Historically, one of the hardest parts of programming language design has been coming up with good facilities for doing input and output. A computer can be connected to many different types of input and output devices. If a programming language had to deal with each type of device as a special case, the complexity would be overwhelming. This section is an introduction to streams, but it is not meant to cover them in full detail.
Streams, Readers, and Writers W ithout the ability to interact with the rest of the world, a program would be useless. Historically, one of the hardest parts of programming language design has been coming up with good facilities for doing input and output. A computer can be connected to many different types of input and output devices.
If a programming language had to deal with each type of device as a special case, the complexity would be overwhelming. Every stream represents either a source of input or a destination to which output can be sent. Machine-formatted data is represented in binary form, the same way that data is represented inside the computer, that is, as strings of zeros and ones.
Human-readable data is in the form of characters. When you read a number such as 3.
The same number would be represented in the computer as a bit-string that you would find unrecognizable. To deal with the two broad categories of data representation, Java has two broad categories of streams: There are many predefined classes that represent streams of each type.
An object that outputs data to a byte stream belongs to one of the subclasses of the abstract class OutputStream.
Objects that read data from a byte stream belong to subclasses of InputStream. If you write numbers to an OutputStream, you won't be able to read the resulting data yourself.
But the data can be read back into the computer with an InputStream. The writing and reading of the data will be very efficient, since there is no translation involved: For reading and writing human-readable character data, the main classes are the abstract classes Reader and Writer.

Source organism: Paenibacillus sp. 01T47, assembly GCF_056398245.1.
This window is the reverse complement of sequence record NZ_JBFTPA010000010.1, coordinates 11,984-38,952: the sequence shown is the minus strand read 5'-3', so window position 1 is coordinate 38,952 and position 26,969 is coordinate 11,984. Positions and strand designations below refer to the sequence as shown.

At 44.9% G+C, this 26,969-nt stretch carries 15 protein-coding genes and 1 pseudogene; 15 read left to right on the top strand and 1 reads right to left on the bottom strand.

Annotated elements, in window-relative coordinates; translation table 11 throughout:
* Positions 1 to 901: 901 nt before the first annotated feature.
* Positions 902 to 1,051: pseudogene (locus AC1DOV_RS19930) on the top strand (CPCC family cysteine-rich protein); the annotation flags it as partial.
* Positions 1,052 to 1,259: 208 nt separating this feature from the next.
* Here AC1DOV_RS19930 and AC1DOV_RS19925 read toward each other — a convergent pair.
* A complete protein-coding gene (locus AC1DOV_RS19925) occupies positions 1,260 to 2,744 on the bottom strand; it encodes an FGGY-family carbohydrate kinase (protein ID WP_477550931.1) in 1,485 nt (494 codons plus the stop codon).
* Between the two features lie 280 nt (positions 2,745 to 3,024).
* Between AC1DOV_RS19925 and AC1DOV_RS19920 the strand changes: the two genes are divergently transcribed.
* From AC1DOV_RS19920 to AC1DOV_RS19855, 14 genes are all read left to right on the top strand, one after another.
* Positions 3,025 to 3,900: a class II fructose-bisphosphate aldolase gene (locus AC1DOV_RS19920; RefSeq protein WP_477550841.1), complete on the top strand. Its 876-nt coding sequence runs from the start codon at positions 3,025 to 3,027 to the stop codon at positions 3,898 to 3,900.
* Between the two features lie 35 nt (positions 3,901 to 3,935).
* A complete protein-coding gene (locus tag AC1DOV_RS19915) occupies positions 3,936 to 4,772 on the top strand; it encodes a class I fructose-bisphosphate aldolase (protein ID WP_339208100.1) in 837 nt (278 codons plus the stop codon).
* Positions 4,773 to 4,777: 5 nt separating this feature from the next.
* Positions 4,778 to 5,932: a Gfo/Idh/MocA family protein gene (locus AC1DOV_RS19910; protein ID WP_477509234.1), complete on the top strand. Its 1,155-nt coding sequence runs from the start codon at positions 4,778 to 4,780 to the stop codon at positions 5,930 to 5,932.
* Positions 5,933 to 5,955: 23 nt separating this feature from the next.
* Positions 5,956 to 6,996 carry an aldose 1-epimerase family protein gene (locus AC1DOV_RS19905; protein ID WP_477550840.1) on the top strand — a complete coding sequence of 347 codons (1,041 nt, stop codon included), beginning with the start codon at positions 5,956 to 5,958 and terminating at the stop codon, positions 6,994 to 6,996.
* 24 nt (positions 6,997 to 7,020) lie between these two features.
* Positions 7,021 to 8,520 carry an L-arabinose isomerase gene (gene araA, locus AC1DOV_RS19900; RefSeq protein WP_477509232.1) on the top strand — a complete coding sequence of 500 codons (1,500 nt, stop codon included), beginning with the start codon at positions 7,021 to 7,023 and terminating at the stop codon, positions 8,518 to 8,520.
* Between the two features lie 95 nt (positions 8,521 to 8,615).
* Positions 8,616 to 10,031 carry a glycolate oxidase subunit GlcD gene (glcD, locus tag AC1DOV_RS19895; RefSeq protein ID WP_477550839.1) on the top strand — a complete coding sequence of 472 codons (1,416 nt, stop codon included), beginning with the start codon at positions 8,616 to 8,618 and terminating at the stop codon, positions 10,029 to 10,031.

All character stream classes are subclasses of one of these. If a number is to be written to a Writer stream, the computer must translate it into a human-readable sequence of characters that represents that number.
Reading a number from a Reader stream into a numeric variable also involves a translation, from a character sequence into the appropriate bit string. Even if the data you are working with consists of characters in the first place, such as words from a text editor, there might still be some translation.
Characters are stored in the computer as bit Unicode values. For people who use Western alphabets, character data is generally stored in files in ASCII code, which uses only 8 bits per character.
The Reader and Writer classes take care of this translation, and can also handle non-western alphabets in countries that use them.Dec 12, · Each time that it is called, it reads a single byte from the file and returns the byte as an integer value.
read() returns –1 when the end of the file is encountered. It can throw an IOException. It can throw an IOException. "The solutions and answers provided on Experts Exchange have been extremely helpful to me over the last few years.
I wear a lot of hats - Developer, Database Administrator, Help Desk, etc., so I know a lot of things but not a lot about one iridis-photo-restoration.coms: Sometimes during file operations, errors may also creep in. For example, a file being opened for reading might not exist.
Or a file name used for a new file may already exist. * * @return true if the print stream has encountered an error, * either on the underlying output stream or during a format * conversion. // iridis-photo-restoration.comate(); // Compile-time error} } /* * The type variable T has the same members as the * intersection type C & I, which in turn has the * same members as the empty class CT, defined in * the same scope with equivalent supertypes.
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